Things that still haven’t happened in baseball

From Tom Haudricourt’s twitter feed:

The thing about baseball is that it has such a long history, and has had so many different styles of play over the year, that it’s rare that something is truly unprecedented. Zack Greinke starting three straight games (due to getting ejected early in one game, starting the game before the All-Star Break, and now starting the game after the All-Star Break) may be the first time it’s happened in almost 100 years, but the mere fact it had happened before (probably many times- pitchers before the 20th century often started consecutive days) is a testament to how many things have happened in baseball.

So what hasn’t happened on the Major League Level?

Well…

(jump)

5 HR in a game: Nobody in the Majors has ever hit five home runs in a single game. Some have done it in the minors, the last time being in 1948. But nobody has done it in MLB, and it’s unlikely anyone ever will, barring perhaps a very long extra inning game. After all, it’s hard enough to hit four home runs. To hit five home runs, not only would the batter have to somehow hit four home runs, but also would have to get to the plate after having four home runs and not get immediately intentionally walked or plunked in the back… and keep in mind the rest of the team would have to be hitting pretty well to get a batter up a fifth or sixth time anyway, so they probably wouldn’t even get the chance.

However, there is one possible scenario that could make the 5-HR-in-one-game milestone occur. Let’s say that the winning team, which has the hitter with four dingers already, is winning by an incredibly large margin. It’s possible that, if this were the case, that a position player would be pitching for the losing team to ensure that no pitchers would get hurt doing mop-up duty. The idea of somebody getting baseball history by hitting a home run off, say, Darnell McDonald, isn’t exactly the stuff of legend… but it could happen.

Perfect game with 20+ strikeouts: Such a feat would be unquestionably be the best-pitched game in history. Kerry Wood, who came the closest when he struck out 20 and allowed only two base-runners, ended up getting the best nine-inning game score in history… 105 according to Bill James’ metric. A pitcher who were to throw a perfect game while striking out 20 would get a 107 on the game score. Technically, a completely perfect game- where everybody is struck out- would be even better- with a 114 game score, but this has never happened in professional baseball. Ever. The one person to coming close to pulling this off, Ron Necciai, struck out 27 batters but there were base-runners due to an error, a HBP, a walk and a dropped third strike that allowed the batter to get to first, allowing for a four-K inning.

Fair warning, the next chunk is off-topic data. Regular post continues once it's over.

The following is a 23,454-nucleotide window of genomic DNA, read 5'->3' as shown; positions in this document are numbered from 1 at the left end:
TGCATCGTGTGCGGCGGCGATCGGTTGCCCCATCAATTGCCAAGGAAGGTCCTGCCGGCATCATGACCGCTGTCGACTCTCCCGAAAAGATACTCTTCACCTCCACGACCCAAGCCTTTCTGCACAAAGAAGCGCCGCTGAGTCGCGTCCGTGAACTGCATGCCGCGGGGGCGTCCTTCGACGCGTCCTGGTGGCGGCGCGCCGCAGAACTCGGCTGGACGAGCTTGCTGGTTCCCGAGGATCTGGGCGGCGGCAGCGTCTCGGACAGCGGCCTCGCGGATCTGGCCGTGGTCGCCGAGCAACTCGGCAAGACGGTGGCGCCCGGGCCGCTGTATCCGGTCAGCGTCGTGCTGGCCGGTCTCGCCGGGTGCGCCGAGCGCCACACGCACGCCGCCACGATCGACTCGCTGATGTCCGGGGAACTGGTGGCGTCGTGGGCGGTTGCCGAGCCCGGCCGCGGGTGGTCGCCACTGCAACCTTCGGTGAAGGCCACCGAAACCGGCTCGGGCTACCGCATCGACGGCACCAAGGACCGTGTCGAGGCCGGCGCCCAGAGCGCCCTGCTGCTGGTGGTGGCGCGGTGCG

The odds of there ever being a 20+ K perfect game are infintesimally low. As of this writing, there have been 201,353 games played in MLB since 1876 (the founding of the NL). Only 22 games have been perfect, and only three have had 20+ strikeouts. Now, I’ve never been good with math, but I believe this makes the odds of there ever being a 20+ K perfecto as being about… 66/40,543,030,609.  That’s 0.0000001628 percent, or about a one in 614,288,342 (plus change) chance of happening in any specific game. You are over three times as likely to win a large jackpot in Mega Millions as you are to see a perfect game with 20+ strikeouts. You are almost 2,194 times as likely to get struck by lightning.

So, yeah, it’s baseball so you never know, but the odds are very much against it.

80 home runs in a season: If the best that a healthy diet, good genetics and the best stuff modern chemistry has to offer couldn’t get a man to hit 80 home runs, what could? Even if a player were to have the talent and power to do so- Barry Bonds probably did- they’d end up getting intentionally walked far too often for them to have the chance.

A player goes 8-for-8 in a nine-inning game: Twice there have been games where players went 7-for-7. One was by Wilbert Robinson in 1892. The other was by Rennie Stennett in 1975. To go 8-for-8 would require everything to go right, not just for the player, but for their team. It would have to be one of the biggest blowouts in history, and everything would have to be perfect to do it. Like the 5 HR game, it’s entirely likely that this could, in theory, happen, but it would likely mean that position players are pitching by the end. Even then, though, there’s just the mere fact that hitting a baseball in play is hard- after all, a player who is able to hit a ball only 3 out of 10 times is considered one of the best in the game. The odds of a .300 hitter going 8-for-8 are about one in 169,351… this assumes no walks and, of course, that they somehow get to the plate 8 times anyway (it hasn’t happened since 1897), which the odds ludicrously large, possibly even larger than the chances you will see a 20+ K perfecto.

And, hey, it’s baseball, so you never know.

3 thoughts on “Things that still haven’t happened in baseball

  1. Pingback: Updates on previous posts | The Baseball Continuum

  2. Pingback: The Biggest Stories That Haven’t Happened Yet | The Baseball Continuum

  3. Pingback: Baseball Continuum Classic Story: The Biggest Stories That Haven’t Happened Yet (Originally published April 10, 2013) | The Baseball Continuum

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